A beachside barbeque at Sinkor, Monrovia, Liberia
Location of Liberia

Liberian cuisine refers to the cuisine of Liberia. It is centered on unique dishes of rice, cassava, plantain, yam, tropical fruits and vegetables (potatoes, greens, cassava leaf, okra, cabbage), as well as fish, meat and more. Given its unique history, diverse cultures and location, Liberian cuisine is also influenced by African American through Americo Liberians and Caribbean food and recipes.

Liberia also has a tradition of baking, including cornbread, sour bread, rice bread, banana bread, and cakes.

Dietary staples


Rice is a staple of the Liberia diet, whether commercial or country ("swamp rice"), and either served "dry" (without a sauce), with stew or soup poured over it, cooked into the classic jollof rice, or ground into a flour to make country breh (bread).[1] The cassava or tapioca root is processed and pounded into starchy foods such as fufu (using dried cassava) and dumboy (using boiled cassava). One especially popular pounded cassava dish is the northeastern regional variant Glea-Gbar, affectionately known as GB or geebee and generally served with a spicy mixed-meat soup.[1] Eddoes (taro roots) are also eaten.[2]

Fruits and vegetables

Popular Liberian ingredients include cassava, bananas, citrus fruit, sweet or regular plantains, coconut, okra and sweet potatoes.[3] Heavy stews spiced with habanero and Scotch bonnet chillies are popular and eaten with fufu.[4] Potato greens, the leafy plant of the sweet potato, are widely grown and consumed, as is bitterball (a small vegetable similar to eggplant), and okra.[5]

Other popular stews, referred to as "soups", are toborghee, bitterleaf, cassava leaf and palaver sauce. Toborghee consists of African eggplants which are stewed and spiced with fermented palm oil. It is often bitter in taste and typically associated with the Lorma people inhabiting the area of Lofa.[6][7]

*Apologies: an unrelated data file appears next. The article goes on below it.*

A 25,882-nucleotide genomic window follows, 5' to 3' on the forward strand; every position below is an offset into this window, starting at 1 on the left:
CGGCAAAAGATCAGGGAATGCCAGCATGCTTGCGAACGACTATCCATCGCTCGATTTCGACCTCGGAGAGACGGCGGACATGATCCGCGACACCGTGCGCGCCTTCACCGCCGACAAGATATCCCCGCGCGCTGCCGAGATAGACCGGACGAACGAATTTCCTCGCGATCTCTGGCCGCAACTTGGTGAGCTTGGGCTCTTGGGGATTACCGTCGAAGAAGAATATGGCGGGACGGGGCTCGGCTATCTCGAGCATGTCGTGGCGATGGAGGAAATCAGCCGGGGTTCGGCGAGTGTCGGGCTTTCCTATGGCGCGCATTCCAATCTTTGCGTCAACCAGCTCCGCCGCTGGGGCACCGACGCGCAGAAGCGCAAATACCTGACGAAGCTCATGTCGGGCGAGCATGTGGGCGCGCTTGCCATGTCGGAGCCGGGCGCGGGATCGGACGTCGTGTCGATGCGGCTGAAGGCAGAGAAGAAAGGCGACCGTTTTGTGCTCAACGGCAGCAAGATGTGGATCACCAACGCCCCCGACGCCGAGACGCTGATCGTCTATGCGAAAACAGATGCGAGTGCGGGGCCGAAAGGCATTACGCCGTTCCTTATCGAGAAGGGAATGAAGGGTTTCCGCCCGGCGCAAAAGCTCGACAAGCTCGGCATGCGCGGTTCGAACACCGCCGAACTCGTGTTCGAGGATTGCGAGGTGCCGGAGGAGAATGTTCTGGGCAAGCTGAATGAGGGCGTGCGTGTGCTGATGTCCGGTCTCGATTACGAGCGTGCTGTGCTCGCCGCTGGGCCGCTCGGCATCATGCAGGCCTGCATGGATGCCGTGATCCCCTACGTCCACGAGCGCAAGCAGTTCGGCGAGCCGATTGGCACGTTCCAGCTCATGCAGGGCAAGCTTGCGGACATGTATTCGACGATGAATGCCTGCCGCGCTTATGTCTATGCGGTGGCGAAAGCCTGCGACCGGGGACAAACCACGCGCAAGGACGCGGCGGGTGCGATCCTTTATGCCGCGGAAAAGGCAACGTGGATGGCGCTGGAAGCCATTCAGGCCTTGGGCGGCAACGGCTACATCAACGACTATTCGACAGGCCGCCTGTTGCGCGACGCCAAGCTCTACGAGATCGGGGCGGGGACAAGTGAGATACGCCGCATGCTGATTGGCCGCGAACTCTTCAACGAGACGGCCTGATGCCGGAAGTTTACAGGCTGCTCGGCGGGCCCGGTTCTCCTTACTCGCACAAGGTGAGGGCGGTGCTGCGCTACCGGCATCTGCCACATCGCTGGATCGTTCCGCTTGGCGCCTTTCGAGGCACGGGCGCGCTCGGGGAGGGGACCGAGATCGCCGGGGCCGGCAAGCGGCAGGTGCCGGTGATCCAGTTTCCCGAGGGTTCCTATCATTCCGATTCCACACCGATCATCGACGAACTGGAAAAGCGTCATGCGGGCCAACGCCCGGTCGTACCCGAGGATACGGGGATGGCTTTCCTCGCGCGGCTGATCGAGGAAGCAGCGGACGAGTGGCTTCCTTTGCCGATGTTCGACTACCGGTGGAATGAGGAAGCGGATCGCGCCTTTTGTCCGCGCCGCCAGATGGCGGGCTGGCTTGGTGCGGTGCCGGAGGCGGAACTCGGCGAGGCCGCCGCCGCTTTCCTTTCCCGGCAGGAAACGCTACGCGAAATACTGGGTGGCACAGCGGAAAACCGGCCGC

Bitterleaf, referred to as "bittas" by the Sierra Leoneans, consists of bitter leaves mixed with ground melon seeds.[7]

Cassava leaf, referred to as "gbassajama", is made from ground cassava leaves. The leaves are then braised and tenderized in a broth and mixed together with red palm oil stock.[7]

Palaver sauce consists of jute leaves, also referred to as "plateau", that are stewed in a broth.[7]

Fish and meat

Fish is one of the key animal protein sources in Liberia, with a 1997 study noting that in the Upper Guinea countries (of which Liberia is one), fish made up 30–80% of animal proteins in the diet.[8] However, studies have noted that in that region, consumption of fish actually declined from the 1970s to the 1990s due to "land and catchments degradation".[9][10] Small dried fishes are known as bodies or bonnies.[11][self-published source]


Bushmeat is widely eaten in Liberia, and is considered a delicacy.[12] A 2004 public opinion survey found that bushmeat ranked second behind fish amongst Monrovians as a preferred source of protein.[12] Of households where bushmeat was served, 80% of residents said they cooked it "once in a while", while 13% cooked it once a week and 7% cooked bushmeat daily.[12] The survey was conducted during the last civil war, and bushmeat consumption is now believed to be far higher.[12]